Our other favourite part of our day was seeing these two otters curled up together in their underground house. The condition of the otter as a species is that they are endangered, however their populations are fortunately recovering. Otters actually almost reached extinction from absorbing a poisonous weed killer named DDT, from the animals they ate. I'm thankful that they are increasing in number again even if slowly, as they are such an intriguing, charming little mammal. I told my boyfriend this as we were looking at them: that when I was younger and had my traditonal girl's doll's house, I had beautiful pretend otters inhabiting it instead of dolls! So my infatuation clearly stemmed from a young age! Sorry, a bit of childhood reminiscing here, but the pretend otters were so cute; they were fuzzy and so soft just like these real ones look!


Although I don't necessarily agree with cages; like I said before, the park overall is so peaceful and pure and you have to think that these species would be utterly extinct if it wasn't for the effort such conservation workers put in. Our ticket entry price reflected a 10% voluntary donation and even though that's not much, I feel happy that we were able to add to maintaining the lovely lives of all the animals there today! I've been thinking about adopting an animal for a while now. I know a lot of people take the view that one sponsorship won't do that much good but my outlook is that it's absolutely better than sitting helplessly and putting up with the regular ill treatment of animals all over the world. I've previously been looking into adopting an elephant or a tiger with the WWF and I'm seriously considering it, though seeing the variety of innocent and characterful mammals and birds today has made that decision a bit more difficult. I think I just need to do some research and make a choice!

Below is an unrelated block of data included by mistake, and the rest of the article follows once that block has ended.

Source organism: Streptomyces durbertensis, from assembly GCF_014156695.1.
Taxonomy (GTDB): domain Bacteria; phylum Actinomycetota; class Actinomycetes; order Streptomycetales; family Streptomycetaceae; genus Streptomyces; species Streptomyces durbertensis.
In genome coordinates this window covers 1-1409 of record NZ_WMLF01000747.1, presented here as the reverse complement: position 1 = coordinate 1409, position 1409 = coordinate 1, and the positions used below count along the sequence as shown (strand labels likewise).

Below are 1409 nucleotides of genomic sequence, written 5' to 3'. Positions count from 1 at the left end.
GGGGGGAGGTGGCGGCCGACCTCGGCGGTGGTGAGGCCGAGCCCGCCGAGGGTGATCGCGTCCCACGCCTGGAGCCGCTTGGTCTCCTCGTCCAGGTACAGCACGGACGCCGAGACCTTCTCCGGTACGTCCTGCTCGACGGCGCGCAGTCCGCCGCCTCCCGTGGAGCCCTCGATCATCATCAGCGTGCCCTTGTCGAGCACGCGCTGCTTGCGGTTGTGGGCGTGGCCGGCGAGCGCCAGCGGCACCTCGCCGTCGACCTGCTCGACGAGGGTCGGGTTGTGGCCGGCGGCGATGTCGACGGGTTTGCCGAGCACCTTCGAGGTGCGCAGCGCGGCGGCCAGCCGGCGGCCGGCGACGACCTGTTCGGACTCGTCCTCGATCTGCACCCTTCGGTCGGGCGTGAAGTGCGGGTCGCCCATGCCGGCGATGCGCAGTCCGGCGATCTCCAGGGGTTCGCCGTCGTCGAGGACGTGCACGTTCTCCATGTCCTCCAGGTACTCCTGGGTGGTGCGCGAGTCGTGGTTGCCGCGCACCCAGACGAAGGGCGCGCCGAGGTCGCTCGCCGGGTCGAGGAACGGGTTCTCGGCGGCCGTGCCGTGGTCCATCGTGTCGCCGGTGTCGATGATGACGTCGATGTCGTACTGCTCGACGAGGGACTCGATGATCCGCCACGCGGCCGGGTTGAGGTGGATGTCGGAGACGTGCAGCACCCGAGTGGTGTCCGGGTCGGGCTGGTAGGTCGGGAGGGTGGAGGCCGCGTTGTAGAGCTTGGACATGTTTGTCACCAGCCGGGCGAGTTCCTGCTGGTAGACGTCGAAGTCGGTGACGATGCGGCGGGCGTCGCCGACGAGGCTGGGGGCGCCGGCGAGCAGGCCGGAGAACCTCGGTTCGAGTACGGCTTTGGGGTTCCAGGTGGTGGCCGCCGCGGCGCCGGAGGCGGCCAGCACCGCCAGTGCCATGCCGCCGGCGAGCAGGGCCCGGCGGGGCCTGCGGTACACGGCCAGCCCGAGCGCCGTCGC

On a lighter note I think the weather is finally making its mind up and turning brrrrrr-cold. My woolliest jumper didn't turn out quite thick enough - the perfect excuse for a caramel hot chocolate though.

Sunday, 26 October 2014

Double Plaid, Fedora, Outside Armchair and Pup!!


 
 
 
 
 
 

What I'm wearing: Primark plaid skirt £8, Primark heeled & cut-out buckle boots £15 (fairly high but super comfy!), Primark embellished neck grey sweater £14, Zara blanket plaid scarf in khaki £19.99, Primark black bow detail fedora £8. A bit (or a lot) of a Primark day!!

Quick outfit of the day post from me! My first proper OOTD in fact. Though it's really windy today (my room is in the loft and my windows always rattle like they're about to fall out!) I felt like some air so I popped into the garden with Gen. All the flowers are more or less gone now, though there are still a few buds on a rose we planted this summer for my nan, which made me happy! I included a snap of this armchair that Mum's just moved into our gazebo from the dining room because I think it's such a cool idea to have an armchair outside! She moved it out as she think's it's tatty but I love it for that reason! Obviously you'll need to wrap up well but if you have a slightly sheltered space to put a chair like ours in, it's another way to make sure you get to experience outside in winter. I'm looking forward to filling up my flask with hot chocolate, digging out my gloves and heading out with a book or even my camera to capture the delights of the season. You could even make up a festive themed picnic to eat out- the possibilities are endless!